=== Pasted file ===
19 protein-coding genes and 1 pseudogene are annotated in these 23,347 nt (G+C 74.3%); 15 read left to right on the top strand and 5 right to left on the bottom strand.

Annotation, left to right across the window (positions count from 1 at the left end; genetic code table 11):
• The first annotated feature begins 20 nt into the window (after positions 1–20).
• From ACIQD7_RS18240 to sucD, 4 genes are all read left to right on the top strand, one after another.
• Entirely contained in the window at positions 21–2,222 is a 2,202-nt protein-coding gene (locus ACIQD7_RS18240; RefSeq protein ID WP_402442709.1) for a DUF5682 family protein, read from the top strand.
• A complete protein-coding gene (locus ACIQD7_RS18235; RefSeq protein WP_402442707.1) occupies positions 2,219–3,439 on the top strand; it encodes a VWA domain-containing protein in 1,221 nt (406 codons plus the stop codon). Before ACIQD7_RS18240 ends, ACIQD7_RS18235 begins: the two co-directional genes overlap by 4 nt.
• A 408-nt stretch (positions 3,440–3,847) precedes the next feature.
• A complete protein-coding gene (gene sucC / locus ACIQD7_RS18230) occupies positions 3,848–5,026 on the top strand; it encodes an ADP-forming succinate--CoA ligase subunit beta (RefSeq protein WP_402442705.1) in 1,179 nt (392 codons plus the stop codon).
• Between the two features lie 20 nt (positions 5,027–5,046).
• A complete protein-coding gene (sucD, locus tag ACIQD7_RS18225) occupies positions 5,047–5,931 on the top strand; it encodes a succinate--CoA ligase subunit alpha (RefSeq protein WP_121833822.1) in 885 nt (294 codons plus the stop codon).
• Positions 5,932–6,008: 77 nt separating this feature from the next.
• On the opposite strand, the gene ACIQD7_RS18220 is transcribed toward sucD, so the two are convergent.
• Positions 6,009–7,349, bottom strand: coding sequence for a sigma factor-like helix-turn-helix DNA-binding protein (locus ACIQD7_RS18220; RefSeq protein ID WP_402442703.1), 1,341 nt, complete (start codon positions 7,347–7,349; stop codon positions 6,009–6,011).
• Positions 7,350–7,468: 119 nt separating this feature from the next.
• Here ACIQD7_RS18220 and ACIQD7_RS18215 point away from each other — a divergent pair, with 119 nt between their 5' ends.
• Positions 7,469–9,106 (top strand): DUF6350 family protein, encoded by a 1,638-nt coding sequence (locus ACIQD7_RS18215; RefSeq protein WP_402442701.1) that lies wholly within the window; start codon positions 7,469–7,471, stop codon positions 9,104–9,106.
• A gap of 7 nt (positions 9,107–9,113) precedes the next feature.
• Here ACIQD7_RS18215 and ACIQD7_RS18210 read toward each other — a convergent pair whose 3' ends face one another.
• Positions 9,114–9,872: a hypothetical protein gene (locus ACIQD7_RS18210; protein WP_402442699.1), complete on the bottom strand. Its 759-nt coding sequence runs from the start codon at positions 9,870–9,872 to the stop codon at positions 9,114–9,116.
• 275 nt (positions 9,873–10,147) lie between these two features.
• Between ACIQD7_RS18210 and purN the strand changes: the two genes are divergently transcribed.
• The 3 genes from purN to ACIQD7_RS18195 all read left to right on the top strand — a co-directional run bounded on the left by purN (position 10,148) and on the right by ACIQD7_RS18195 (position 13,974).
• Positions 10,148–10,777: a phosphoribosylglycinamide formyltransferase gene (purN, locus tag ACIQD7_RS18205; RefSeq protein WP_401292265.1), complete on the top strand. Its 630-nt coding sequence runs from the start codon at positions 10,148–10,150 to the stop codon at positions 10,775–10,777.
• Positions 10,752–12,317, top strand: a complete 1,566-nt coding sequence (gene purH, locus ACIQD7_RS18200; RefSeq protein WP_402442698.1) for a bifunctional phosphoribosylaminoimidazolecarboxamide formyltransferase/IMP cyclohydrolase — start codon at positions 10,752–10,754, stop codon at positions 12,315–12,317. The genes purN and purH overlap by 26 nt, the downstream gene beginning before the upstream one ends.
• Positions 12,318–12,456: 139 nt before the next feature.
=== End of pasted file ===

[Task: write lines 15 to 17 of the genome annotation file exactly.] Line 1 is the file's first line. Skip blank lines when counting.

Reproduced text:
• Here ACIQD7_RS18220 and ACIQD7_RS18215 point away from each other — a divergent pair, with 119 nt between their 5' ends.
• Positions 7,469–9,106 (top strand): DUF6350 family protein, encoded by a 1,638-nt coding sequence (locus ACIQD7_RS18215; RefSeq protein WP_402442701.1) that lies wholly within the window; start codon positions 7,469–7,471, stop codon positions 9,104–9,106.
• A gap of 7 nt (positions 9,107–9,113) precedes the next feature.